In this article, we are also going to look at some of the recent research that took place in 2022 and 2023. 

The first one appeared in "Molecular Nutrition and Food Research" and focuses on how allulose affects the accumulation of fat in the liver. The study used mice that were divided into three groups: one group was given a normal diet and water, another group was given a high-fat diet and water, and the third group was given a high-fat diet and a solution of d-allulose. The mice were fed these diets for 8 weeks. The study found that the mice in the third group (the one given d-allulose) had less weight gain and less fat accumulation in the liver compared to the mice in the second group (the one given just the high-fat diet). Additionally, the study found that d-allulose may change certain molecules in the liver, such as miRNA, which may explain why it prevents fat accumulation.

miRNA (microRNA) are small non-coding RNA molecules that play a key role in the regulation of gene expression. They bind to specific target mRNAs, leading to either repression or enhancement of translation (the process of converting RNA into protein) of the target genes. So, in this case, the researchers found that the miR-130 levels were elevated in the group of mice that were given d-allulose, and this may be one of the underlying mechanisms that explain how d-allulose prevents fat accumulation in the liver.

Molecular Nutrition and Food Research Magazine Cover that includes a study about Allulose Health Benefits in December 2022

The second study was published in "Nutrients" and aims to investigate the effects of allulose on the small intestine by using DNA microarray analysis. This technique allows for a high-throughput examination of the effects of allulose on the genes in the small intestine. They also looked at whether allulose can restore the structure and function of the rat intestine when consumed orally following a nutritional regimen called total parenteral nutrition (TPN) which can reduce the size of the intestine. They also monitored the effects of allulose on blood levels of hormones called GLP-1 and GLP-2 in TPN rats and normal mice.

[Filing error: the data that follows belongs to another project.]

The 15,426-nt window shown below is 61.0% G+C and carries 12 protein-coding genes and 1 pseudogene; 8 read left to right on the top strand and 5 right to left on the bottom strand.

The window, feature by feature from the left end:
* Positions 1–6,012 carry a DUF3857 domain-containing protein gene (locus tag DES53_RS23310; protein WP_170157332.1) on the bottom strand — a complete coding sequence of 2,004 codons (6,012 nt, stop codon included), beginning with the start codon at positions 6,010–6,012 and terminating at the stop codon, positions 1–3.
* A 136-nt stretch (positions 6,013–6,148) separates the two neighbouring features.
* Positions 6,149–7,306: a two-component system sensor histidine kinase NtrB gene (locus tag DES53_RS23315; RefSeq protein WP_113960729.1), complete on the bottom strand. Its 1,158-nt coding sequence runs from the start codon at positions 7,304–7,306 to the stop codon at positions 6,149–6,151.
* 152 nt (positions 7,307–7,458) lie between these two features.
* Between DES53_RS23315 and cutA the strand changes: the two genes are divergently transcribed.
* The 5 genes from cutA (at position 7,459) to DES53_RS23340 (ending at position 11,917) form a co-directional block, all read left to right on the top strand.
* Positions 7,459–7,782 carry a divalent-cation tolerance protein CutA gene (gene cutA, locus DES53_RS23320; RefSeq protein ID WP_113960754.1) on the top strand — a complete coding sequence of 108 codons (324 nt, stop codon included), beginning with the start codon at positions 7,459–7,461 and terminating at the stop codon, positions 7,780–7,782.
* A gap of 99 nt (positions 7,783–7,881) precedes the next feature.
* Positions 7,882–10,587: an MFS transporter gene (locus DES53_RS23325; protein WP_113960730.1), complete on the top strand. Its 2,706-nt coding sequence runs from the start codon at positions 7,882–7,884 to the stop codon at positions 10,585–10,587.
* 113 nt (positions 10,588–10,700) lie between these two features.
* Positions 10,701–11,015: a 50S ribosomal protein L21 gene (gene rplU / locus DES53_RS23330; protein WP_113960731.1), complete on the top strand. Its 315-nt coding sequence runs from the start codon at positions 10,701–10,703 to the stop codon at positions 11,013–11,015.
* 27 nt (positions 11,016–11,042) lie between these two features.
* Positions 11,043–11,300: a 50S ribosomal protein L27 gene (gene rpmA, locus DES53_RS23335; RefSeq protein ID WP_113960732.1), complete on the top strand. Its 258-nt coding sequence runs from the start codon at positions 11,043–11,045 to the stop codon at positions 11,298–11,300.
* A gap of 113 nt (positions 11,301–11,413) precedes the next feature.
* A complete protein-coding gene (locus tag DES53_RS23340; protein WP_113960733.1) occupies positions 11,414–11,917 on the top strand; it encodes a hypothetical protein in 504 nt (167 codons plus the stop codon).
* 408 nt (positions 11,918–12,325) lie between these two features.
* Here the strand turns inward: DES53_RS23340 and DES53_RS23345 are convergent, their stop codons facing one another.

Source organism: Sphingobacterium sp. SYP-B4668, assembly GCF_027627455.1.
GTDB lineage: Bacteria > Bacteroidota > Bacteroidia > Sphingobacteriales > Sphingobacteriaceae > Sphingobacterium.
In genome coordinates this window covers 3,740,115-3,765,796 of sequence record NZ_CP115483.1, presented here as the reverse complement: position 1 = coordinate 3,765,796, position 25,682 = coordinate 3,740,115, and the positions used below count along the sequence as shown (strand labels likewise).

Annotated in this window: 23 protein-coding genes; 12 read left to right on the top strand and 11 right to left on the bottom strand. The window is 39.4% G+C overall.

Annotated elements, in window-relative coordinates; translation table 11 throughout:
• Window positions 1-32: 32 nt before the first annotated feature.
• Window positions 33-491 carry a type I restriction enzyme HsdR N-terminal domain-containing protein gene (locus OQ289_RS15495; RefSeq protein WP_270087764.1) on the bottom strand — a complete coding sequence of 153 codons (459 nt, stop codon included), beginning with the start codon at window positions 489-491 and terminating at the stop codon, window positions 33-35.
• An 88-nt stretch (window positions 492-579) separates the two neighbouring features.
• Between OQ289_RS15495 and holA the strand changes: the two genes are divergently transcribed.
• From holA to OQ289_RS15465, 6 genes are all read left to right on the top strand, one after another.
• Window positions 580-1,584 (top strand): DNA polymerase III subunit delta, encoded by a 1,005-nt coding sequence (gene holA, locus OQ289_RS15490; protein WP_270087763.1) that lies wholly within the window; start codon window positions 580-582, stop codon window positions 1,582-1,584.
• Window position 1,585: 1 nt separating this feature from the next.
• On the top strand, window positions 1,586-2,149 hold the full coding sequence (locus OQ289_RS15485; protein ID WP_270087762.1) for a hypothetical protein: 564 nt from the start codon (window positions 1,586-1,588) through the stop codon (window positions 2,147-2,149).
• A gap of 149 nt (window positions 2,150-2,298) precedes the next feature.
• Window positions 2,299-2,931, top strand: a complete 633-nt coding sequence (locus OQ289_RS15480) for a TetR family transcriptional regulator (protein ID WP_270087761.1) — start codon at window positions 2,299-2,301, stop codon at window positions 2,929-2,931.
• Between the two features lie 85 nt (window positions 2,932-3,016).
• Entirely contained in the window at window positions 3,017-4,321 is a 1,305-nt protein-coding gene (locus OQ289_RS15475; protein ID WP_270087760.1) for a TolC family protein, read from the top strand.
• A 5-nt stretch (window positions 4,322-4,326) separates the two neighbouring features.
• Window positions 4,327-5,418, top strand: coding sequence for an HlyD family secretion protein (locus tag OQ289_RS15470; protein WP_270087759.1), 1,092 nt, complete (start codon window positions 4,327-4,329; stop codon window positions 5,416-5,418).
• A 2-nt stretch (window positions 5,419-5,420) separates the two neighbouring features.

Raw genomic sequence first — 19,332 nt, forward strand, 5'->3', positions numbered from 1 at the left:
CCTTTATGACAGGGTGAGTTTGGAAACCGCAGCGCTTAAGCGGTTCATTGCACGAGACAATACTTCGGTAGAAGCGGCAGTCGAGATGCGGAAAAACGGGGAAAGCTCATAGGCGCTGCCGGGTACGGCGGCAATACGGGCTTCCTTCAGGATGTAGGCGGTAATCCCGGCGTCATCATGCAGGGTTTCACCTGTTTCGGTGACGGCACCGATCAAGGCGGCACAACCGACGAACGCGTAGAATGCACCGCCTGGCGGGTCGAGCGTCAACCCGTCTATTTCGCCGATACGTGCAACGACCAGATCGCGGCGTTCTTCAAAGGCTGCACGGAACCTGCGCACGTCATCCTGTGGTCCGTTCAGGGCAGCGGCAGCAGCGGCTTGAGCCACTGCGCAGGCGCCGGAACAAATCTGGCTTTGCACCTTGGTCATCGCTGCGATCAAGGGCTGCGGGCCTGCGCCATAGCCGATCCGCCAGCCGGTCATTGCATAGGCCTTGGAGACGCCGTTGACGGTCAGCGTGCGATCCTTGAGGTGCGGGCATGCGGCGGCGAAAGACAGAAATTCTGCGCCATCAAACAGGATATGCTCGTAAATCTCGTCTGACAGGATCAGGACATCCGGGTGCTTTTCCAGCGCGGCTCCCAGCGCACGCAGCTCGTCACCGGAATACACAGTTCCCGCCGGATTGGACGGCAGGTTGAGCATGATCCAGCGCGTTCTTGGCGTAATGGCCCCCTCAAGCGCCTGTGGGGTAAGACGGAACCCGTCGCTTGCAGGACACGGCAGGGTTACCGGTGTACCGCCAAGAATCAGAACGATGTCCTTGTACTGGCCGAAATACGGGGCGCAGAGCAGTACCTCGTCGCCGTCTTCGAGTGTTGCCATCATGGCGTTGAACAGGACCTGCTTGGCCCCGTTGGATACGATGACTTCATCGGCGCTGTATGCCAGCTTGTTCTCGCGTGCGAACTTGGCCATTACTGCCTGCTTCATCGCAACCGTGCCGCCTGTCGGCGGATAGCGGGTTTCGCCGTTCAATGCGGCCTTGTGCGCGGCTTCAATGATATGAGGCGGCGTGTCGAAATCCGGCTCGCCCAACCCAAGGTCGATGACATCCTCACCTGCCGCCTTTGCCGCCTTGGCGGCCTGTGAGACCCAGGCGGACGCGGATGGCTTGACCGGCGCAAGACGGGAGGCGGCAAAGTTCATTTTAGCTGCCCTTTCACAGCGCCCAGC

In this study, the researchers found that the expression of many genes (8-fold more compared to fructose and glucose perfusion) was altered by allulose, suggesting a greater impact on the intestine compared to the effects of fructose and glucose. The study also found that allulose may stimulate the transport, metabolism, and development of the digestive system. The researchers then looked at whether allulose can restore the structure and function of the rat intestine when consumed orally following a nutritional regimen called total parenteral nutrition (TPN) which can reduce the size of the intestine. They also monitored the effects of allulose on blood levels of hormones called GLP-1 and GLP-2 in TPN rats and normal mice. They found that the expression of certain proteins that are important for maintaining the barrier function of the gut was reduced by TPN, but was restored when allulose was consumed. This research suggests that allulose may have a greater impact on the intestine than glucose and fructose and may enhance the gut mucosal barriers.